How to use wasabi sorbet to experience the unusual sensation of freezing hot.

On a recent visit to a health food store I discovered Wasabi sorbet. The experience that followed was that of both a burning and freezing sensation.

Wasabi sorbet

For those not familiar, wasabi is a Japanese root similar to the horseradish. Within seconds of consumption you are greeted by an intense, but short, flaming hot sensation in your mouth and nasal passage.

Here’s the biochemistry. A fast acting chemical inside wasabi called¬†allyl isothiocyanate¬†activates a receptor in the mouth and nose called TRPA1 (read as trip-a-one). Now the main purpose of this receptor isn’t to hang around and wait for you to eat wasabi. It’s actually a pain receptor that gives off a burning sensation. So normally when you hurt yourself, one of the multiple receptors that activates is TRPA1

Ally isothiocynate

Eating wasabi results in allyl isothiocyanate molecules tricking the receptors in your mouth and nose into thinking that they’re hurt, when you are of course fine.

But there’s something else going on here with wasabi sorbet, it’s ice cold. Another receptor in the mouth, TRPM8 (read as trip-m-eight) is also being activated. This protein detects cold temperatures, especially during the consumption of sweetened ice-based desserts.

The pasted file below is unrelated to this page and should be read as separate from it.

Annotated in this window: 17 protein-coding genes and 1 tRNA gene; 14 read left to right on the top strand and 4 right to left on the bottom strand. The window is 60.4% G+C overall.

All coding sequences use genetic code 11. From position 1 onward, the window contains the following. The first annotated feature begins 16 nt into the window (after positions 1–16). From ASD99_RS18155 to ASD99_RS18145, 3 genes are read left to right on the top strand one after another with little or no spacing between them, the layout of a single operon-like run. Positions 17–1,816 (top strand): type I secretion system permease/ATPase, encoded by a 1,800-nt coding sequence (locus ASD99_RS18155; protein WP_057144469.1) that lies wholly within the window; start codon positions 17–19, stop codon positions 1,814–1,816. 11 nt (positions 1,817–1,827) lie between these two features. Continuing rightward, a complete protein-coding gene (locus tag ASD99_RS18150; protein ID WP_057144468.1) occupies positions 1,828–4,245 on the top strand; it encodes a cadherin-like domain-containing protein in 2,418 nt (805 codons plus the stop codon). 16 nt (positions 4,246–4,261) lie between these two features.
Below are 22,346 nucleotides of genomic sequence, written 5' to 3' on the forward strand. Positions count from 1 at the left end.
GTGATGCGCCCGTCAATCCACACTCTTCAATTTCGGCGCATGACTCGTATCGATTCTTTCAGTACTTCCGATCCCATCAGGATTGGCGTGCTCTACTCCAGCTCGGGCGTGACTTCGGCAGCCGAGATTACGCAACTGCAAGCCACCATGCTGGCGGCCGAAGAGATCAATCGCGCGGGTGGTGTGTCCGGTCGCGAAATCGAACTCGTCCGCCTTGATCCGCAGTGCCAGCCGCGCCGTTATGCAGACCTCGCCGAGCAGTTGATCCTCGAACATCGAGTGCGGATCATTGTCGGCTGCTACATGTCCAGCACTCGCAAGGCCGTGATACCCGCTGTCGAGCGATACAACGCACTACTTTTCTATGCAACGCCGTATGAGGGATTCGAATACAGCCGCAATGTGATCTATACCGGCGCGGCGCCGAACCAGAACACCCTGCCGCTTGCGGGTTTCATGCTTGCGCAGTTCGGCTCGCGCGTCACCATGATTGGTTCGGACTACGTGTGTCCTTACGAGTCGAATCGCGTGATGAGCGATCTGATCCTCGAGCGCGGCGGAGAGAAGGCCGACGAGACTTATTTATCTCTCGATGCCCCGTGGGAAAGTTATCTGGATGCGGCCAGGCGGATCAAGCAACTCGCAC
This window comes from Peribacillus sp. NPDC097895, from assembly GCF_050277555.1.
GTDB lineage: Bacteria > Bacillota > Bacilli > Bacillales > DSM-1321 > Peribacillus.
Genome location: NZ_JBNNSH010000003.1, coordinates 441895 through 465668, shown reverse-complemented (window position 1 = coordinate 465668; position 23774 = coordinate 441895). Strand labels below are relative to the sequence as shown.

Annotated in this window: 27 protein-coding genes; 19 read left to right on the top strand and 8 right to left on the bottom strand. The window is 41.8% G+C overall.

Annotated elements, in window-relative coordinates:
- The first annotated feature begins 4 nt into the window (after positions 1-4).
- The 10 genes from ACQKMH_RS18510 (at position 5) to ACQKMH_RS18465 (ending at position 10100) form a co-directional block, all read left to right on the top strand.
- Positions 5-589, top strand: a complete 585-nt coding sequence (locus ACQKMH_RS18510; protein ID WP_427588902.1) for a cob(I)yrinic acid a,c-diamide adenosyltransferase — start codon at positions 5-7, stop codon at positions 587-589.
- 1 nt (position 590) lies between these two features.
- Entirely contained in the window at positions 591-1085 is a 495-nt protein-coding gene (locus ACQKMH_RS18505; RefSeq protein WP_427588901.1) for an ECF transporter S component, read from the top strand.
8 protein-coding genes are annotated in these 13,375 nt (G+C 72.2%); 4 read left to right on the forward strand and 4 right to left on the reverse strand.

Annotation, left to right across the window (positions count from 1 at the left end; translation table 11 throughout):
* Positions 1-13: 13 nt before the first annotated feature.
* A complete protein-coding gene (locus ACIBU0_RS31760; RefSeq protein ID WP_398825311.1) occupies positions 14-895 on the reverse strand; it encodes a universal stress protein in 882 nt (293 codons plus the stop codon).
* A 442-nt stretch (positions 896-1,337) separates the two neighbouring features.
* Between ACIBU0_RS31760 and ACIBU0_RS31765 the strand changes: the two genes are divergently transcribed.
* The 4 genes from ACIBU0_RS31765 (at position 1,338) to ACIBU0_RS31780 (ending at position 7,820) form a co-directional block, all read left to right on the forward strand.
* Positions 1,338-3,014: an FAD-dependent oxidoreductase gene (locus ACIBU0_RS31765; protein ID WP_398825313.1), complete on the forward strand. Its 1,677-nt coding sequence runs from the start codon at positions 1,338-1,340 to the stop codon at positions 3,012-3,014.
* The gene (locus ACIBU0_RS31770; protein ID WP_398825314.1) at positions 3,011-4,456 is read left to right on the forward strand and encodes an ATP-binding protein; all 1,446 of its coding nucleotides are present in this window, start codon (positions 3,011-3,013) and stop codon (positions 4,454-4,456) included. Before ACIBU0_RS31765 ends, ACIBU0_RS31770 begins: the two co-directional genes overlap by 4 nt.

Thanks to two receptors, a pain/heat receptor known as TRPA1 and cold receptor known as TRMP8, wasabi sorbet is therefore the perfect way of experiencing the rare sensation of being freezing hot.

If you’re interested in trying this, then how about this simple recipe:


Wasabi Sorbet


  • 30 grams wasabi powder
  • 200 grams sugar
  • 200 grams water
  • Juice of two squeezed lemons
  • Apple juice



  1. Boil the water and sugar to make a syrup. Let it cool.
  2. Add the wasabi powder, followed by the lemon juice.
  3. Now comes the tricky bit. Depending on the strength of the wasabi mix in the apple juice to taste.
  4. Sieve and then let an ice cream maker do the rest.

Let me know what you think in the comments section.
Further reading:.

Mechanisms of TRPV1 Activation and Sensitization by Allyl Isothiocyanate

Dr. Jamie


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